TITLE

Qualitative Sociology in the UK

AUTHOR(S)
Strong, Phil M.
PUB. DATE
March 1988
SOURCE
Qualitative Sociology;Spring/Summer88, Vol. 11 Issue 1/2, p13
SOURCE TYPE
Academic Journal
DOC. TYPE
Article
ABSTRACT
This article focuses on the history of qualitative sociology in Great Britain, as of March 1988. Qualitative sociology on one, plausible view, encompasses the bulk of sociological theorizing, a topic which in sociology, unlike economics, is normally done in words rather than algebra and thereby takes a qualitative not a quantitative form. In this article, however, the author takes qualitative to refer to a narrower but more common usage, one which confines itself to certain distinctive empirical traditions. Prior to World War II, British sociology barely existed outside the London School of Economics. Even as late as 1960, there were more teachers of history in the university of Oxford than there were teachers of sociology in the entire university system. Today things are very different. Almost every university and institute of higher education has a department of sociology. This happened through the importation of models and methods from outside the native sociological tradition. British qualitative sociology, if it is to survive and grow must turn far more to policy and practical applications than it has done in the past.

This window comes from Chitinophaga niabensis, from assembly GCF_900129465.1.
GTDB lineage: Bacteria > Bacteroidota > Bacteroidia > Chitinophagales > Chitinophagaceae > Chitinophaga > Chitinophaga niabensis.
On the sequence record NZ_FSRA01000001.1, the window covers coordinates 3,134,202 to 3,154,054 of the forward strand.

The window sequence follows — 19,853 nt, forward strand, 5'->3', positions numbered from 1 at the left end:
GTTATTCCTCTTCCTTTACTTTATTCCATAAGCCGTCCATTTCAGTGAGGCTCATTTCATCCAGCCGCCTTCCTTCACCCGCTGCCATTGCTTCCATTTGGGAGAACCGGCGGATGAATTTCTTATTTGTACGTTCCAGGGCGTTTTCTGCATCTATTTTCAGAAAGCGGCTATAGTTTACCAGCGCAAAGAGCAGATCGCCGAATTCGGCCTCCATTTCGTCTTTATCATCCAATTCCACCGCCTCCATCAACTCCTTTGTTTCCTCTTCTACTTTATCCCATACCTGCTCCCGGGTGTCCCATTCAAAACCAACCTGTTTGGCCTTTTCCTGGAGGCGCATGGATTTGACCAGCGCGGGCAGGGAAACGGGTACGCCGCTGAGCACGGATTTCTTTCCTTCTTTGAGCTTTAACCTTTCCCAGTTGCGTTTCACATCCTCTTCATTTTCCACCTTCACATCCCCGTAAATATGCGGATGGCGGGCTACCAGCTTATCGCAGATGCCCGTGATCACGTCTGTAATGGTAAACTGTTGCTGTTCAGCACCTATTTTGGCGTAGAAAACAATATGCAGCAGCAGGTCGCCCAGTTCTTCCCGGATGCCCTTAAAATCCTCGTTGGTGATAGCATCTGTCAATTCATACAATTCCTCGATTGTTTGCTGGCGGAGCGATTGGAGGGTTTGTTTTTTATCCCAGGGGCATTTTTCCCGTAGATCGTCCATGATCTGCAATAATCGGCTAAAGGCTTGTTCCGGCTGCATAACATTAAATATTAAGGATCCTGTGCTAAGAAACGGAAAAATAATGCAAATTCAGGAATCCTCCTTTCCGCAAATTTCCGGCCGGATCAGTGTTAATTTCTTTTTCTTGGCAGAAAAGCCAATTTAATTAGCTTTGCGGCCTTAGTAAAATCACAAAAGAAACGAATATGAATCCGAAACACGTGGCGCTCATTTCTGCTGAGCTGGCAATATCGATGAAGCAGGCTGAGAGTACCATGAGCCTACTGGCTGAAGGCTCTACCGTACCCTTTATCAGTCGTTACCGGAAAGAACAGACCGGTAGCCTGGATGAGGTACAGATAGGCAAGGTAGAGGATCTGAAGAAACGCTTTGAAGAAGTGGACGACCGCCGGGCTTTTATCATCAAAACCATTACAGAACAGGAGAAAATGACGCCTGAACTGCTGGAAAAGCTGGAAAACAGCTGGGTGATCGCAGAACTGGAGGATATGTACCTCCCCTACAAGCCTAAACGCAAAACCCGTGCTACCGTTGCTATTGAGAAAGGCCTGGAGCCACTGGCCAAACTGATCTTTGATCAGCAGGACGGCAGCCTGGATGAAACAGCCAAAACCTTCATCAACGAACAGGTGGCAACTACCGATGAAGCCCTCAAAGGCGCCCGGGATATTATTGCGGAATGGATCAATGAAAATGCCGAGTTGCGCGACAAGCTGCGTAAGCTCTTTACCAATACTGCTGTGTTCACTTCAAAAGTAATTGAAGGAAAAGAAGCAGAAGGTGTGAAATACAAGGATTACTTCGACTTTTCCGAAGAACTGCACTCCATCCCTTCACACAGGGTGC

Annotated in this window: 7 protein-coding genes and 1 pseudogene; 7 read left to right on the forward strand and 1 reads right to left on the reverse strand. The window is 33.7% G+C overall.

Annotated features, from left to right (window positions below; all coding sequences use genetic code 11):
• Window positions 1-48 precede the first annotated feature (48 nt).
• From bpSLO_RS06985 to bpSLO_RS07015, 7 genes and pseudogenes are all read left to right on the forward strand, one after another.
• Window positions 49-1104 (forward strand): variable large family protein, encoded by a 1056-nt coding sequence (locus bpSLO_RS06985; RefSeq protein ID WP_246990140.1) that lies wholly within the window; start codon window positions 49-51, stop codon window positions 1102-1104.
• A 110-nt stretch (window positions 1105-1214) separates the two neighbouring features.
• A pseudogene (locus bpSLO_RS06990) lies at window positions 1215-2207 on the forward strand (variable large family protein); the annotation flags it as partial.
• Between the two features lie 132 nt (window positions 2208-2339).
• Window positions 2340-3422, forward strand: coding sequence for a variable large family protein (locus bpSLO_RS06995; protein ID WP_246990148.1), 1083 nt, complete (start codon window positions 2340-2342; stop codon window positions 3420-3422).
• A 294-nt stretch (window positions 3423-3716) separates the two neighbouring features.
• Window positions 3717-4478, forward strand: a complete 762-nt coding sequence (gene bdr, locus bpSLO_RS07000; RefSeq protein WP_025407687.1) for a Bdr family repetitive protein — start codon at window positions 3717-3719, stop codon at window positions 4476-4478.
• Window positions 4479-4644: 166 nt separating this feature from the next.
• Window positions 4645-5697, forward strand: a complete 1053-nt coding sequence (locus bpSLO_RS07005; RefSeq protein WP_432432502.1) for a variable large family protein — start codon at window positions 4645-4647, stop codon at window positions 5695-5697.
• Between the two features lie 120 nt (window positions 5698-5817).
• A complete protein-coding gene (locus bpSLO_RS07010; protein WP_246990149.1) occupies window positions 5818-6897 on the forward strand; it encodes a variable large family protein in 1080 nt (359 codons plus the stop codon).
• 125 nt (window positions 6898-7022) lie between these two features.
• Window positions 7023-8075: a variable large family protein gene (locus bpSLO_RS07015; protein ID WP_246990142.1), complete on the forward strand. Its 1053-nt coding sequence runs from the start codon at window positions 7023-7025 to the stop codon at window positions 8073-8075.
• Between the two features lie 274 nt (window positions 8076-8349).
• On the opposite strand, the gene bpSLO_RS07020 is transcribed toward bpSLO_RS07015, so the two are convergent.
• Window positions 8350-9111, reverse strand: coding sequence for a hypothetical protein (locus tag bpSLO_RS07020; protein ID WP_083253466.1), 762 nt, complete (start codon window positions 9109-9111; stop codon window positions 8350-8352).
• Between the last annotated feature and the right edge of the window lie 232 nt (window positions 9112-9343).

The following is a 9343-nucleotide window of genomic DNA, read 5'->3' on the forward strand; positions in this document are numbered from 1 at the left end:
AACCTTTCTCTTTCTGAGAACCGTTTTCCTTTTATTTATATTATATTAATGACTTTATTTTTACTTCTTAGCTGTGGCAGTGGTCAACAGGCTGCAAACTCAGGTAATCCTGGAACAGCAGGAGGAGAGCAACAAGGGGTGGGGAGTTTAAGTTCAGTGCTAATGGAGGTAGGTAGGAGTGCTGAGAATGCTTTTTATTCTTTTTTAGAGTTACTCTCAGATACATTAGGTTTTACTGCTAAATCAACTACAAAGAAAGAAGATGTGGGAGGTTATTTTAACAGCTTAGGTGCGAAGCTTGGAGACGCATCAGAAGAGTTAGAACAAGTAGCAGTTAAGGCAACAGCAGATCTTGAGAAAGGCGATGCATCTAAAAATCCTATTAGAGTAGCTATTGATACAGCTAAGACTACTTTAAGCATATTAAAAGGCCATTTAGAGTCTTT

ACCESSION #
11291533

 

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